The titles, authors and abstracts for papers published in the NZ-International Research in Early Childhood Education Journal, Volume 21, No. 2, 2018 are shown below.
Original Research Paper
Exploring early childhood teachers’ beliefs and practices in emergent literacy: Does practice vary by the socioeconomic status of the children?
Amber Dampney, Jayne Newbury and Megan McAuliffe
University of Canterbury NZ
There is limited research on the practices that New Zealand early childhood teachers (ECTs) use to facilitate the development of emergent literacy skills. The present study aimed to investigate the practices of ECTs in encouraging emergent literacy. Specifically the study investigated if these practices varied across different socioeconomic levels (SES) and whether there was a statistically significantly relationship between these practices and ECTs’ beliefs about literacy. Eighty seven ECTs from across New Zealand completed a survey about their literacy beliefs and practices. The results indicate that ECTs engage in a range of literacy practices moderately frequently, and that there was no statistically significant relationship between practices used to promote literacy skills and the SES of the early childhood centre in which they were employed. However, there was a statistically significant relationship between the ECTs’ literacy practices and beliefs regarding their role or the role of the centre in promoting literacy. In contrast, the relationship between ECTs’ emergent literacy practices and beliefs about current research was not significant. The present study provides insight into the practices used by ECTs to promote emergent literacy development, and the influence their beliefs have on these practices. Implications for raising achievement in literacy are discussed.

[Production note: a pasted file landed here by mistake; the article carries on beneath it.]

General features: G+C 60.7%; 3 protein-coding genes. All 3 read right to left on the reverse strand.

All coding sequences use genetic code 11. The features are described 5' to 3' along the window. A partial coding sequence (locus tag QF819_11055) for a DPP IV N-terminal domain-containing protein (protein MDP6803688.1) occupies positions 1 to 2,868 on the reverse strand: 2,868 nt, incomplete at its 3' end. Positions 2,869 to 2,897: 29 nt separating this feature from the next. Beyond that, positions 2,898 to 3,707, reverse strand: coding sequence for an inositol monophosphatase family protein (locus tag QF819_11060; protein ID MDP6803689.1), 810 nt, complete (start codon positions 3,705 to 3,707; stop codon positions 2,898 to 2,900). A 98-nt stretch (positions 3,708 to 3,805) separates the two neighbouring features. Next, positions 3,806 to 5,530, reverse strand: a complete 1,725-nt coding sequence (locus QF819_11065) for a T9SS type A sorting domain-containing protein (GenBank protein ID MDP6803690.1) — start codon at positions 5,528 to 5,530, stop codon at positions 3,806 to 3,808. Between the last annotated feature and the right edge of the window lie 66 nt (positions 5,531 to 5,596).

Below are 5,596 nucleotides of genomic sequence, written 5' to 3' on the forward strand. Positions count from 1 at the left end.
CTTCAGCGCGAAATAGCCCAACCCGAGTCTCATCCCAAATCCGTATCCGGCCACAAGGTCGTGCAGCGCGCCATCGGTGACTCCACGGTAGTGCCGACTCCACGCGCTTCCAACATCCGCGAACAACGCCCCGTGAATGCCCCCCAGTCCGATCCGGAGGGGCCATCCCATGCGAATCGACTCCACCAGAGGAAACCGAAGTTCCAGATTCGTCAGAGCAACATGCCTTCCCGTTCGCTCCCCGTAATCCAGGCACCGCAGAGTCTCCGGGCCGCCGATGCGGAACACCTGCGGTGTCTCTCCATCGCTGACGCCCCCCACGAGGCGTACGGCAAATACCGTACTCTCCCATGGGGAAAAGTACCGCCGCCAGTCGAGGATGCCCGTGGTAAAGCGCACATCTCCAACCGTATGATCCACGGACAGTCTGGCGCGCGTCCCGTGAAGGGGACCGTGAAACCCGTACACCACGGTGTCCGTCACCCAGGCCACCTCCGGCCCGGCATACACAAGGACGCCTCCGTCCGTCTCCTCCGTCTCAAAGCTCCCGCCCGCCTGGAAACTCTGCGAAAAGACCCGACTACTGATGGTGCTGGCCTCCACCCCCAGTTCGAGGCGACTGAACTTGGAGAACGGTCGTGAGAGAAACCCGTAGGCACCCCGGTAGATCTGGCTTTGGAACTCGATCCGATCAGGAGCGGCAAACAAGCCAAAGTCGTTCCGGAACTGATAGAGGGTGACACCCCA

Key words: Emergent literacy, early childhood teachers, beliefs, practices.